An eerie gallows room greeted visitors to Crumlin Road Gaol yesterday as the prison opened its gates to visitors for the first time.
The jail has recently undergone a £1m refurbishment scheme which included weather-proofing and restoration work - such as getting rid of anti-terrorist bomb blast walls, razor wire and bulletproof glass, as well as repairing the hanging cell area.
Tourists at the imposing centre in north Belfast enjoyed a guided tour, including the cell where the condemned man waited for his punishment and the famous underground tunnel to the courthouse across the road where the sentence would have been handed out. A total of 17 people were killed at Crumlin Gaol.
But former principal prison officer Syd Wolf, a sprightly 89, worked there for 27 years from 1947. He was among those present at yesterday's opening.
" The food was terrible, terrible," the pensioner recalled.
" They were not allowed to smoke so they used flint and butts which they used to find in the courthouse when they cleaned it."
At one stage, prisoners survived on gruel and potatoes and had to break stones and unwind ropes to pass long days of incarceration.
Former inmates include UVF leader Gusty Spence, Ian Paisley, Gerry Kelly and IRA man Martin Meehan who escaped after hiding in a manhole for three days.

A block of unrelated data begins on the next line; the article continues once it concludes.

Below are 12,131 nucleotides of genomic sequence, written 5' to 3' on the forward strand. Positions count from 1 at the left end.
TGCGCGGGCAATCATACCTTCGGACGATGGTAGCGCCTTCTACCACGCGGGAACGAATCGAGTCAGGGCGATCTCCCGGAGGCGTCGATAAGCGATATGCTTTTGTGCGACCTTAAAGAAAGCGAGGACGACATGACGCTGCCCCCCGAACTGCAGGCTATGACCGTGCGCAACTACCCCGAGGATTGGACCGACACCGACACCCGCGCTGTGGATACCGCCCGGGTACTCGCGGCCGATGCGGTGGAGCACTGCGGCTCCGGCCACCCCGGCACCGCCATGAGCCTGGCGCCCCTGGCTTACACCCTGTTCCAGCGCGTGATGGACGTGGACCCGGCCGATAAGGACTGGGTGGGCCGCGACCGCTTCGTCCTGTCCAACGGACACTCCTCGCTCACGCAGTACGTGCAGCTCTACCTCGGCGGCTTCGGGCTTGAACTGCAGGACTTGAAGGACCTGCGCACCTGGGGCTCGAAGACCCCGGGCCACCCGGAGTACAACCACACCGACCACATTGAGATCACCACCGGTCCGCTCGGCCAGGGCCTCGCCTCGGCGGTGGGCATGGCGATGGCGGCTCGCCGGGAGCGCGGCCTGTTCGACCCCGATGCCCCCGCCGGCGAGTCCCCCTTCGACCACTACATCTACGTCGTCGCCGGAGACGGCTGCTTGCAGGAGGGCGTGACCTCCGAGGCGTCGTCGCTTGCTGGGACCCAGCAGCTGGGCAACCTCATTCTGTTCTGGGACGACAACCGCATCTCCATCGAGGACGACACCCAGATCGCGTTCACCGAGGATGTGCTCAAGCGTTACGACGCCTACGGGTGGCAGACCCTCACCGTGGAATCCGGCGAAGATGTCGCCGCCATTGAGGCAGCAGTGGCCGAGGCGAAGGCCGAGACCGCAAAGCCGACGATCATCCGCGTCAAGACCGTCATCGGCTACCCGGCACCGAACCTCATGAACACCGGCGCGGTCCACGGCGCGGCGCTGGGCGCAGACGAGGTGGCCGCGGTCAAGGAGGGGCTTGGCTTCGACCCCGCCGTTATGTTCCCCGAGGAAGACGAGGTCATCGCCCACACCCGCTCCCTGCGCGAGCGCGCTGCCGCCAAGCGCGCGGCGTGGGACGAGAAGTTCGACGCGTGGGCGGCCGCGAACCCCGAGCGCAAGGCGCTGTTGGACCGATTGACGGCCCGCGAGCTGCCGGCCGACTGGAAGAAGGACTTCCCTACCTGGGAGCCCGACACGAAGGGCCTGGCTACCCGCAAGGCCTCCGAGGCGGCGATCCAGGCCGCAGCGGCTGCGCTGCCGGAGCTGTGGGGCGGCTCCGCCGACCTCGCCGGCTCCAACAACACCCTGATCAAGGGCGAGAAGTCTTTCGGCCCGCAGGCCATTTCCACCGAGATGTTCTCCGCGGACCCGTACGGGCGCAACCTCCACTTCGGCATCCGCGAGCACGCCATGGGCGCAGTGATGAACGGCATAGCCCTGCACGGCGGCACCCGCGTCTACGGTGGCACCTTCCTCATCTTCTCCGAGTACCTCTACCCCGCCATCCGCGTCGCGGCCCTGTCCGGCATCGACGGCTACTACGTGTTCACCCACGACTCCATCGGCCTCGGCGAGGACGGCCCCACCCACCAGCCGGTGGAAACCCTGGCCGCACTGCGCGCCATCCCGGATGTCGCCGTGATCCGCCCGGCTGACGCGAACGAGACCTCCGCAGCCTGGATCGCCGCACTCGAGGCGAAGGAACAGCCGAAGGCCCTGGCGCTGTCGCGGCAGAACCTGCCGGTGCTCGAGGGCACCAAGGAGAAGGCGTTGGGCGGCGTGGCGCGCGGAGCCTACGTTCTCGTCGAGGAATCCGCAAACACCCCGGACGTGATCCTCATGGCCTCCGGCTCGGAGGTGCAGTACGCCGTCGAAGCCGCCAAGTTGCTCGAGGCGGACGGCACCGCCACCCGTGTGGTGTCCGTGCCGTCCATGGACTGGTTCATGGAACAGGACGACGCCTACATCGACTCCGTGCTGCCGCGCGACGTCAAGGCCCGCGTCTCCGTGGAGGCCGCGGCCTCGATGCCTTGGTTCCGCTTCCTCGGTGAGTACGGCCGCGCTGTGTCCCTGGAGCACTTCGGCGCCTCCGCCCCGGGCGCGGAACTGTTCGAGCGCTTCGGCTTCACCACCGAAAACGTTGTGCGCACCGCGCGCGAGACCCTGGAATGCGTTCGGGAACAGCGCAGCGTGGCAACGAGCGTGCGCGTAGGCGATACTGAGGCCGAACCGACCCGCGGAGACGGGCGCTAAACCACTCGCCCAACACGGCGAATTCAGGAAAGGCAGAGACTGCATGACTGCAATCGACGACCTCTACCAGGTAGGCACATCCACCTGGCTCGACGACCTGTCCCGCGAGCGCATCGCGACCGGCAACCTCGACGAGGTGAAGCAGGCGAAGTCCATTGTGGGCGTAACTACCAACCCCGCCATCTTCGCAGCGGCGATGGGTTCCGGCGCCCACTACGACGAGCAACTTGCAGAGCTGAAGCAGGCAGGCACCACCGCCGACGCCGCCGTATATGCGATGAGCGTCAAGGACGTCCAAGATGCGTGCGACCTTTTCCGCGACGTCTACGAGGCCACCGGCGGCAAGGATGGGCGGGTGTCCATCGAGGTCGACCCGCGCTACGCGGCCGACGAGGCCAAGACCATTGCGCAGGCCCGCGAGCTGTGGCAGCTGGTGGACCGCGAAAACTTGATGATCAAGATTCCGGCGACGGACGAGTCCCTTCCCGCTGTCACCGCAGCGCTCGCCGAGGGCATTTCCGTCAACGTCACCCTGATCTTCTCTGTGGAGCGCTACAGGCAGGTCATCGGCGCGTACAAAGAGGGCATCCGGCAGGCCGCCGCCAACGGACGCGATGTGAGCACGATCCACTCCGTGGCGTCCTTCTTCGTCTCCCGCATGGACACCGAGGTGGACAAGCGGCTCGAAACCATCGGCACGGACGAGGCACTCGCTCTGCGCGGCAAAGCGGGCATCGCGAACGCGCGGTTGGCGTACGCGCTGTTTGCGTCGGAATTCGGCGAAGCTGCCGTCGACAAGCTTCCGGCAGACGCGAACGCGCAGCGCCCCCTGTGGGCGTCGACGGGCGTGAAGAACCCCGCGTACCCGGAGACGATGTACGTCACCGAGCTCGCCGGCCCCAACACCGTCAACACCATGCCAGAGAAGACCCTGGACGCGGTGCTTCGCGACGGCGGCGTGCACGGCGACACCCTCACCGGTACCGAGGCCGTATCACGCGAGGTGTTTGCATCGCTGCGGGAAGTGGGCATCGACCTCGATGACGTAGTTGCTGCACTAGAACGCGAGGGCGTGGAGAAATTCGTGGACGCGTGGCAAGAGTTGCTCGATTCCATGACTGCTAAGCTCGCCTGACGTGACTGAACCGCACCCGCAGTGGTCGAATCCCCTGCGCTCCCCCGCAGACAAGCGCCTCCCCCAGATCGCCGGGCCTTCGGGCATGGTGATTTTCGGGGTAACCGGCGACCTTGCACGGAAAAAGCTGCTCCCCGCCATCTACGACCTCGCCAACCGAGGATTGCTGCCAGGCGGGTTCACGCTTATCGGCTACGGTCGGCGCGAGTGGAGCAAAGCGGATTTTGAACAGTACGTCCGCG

Mr Wolf said he and Mr Spence, convicted of killing Catholic barman Peter Ward (18) in Malvern Street in 1966, were on such good terms that he waved to him when he was transferred to the Maze Prison.
"Gusty Spence, he was a right fella, we got on all right," he reminisced.
Mr Paisley, imprisoned in 1968 for six weeks after anti-civil rights protests, was known for working in the prison garden.
"There was a chapel but Mr Paisley didn't worship in it," Mr Wolf noted.
The church has been daubed an incongruous pink, in stark contrast to the rest of the fairly austere but newly-painted surroundings.
Sightseers on twice-weekly tours can walk down the pitted concrete of the underground tunnel, through which an estimated 25,000 prisoners were brought to and from the courthouse during the conflict.
The most famous person executed at the jail was arguably west Belfast IRA man Tom Williams, in 1942, for shooting Constable Patrick Murphy.
Of those who were executed, the remains of 15 are still buried somewhere within the grounds of the jail.
Yesterday's tour also included the barren cell, where bodies fell after they had been hanged - it doubled as an air raid shelter during World War II. Apparently, a crew of officials stood ready to ensure prisoners had not died inhumanely. Still remaining is a solid-looking wooden beam from which the condemned man was suspended, as well as a sinister collection of ropes and weights.
Tickets are available from the Belfast Welcome Centre.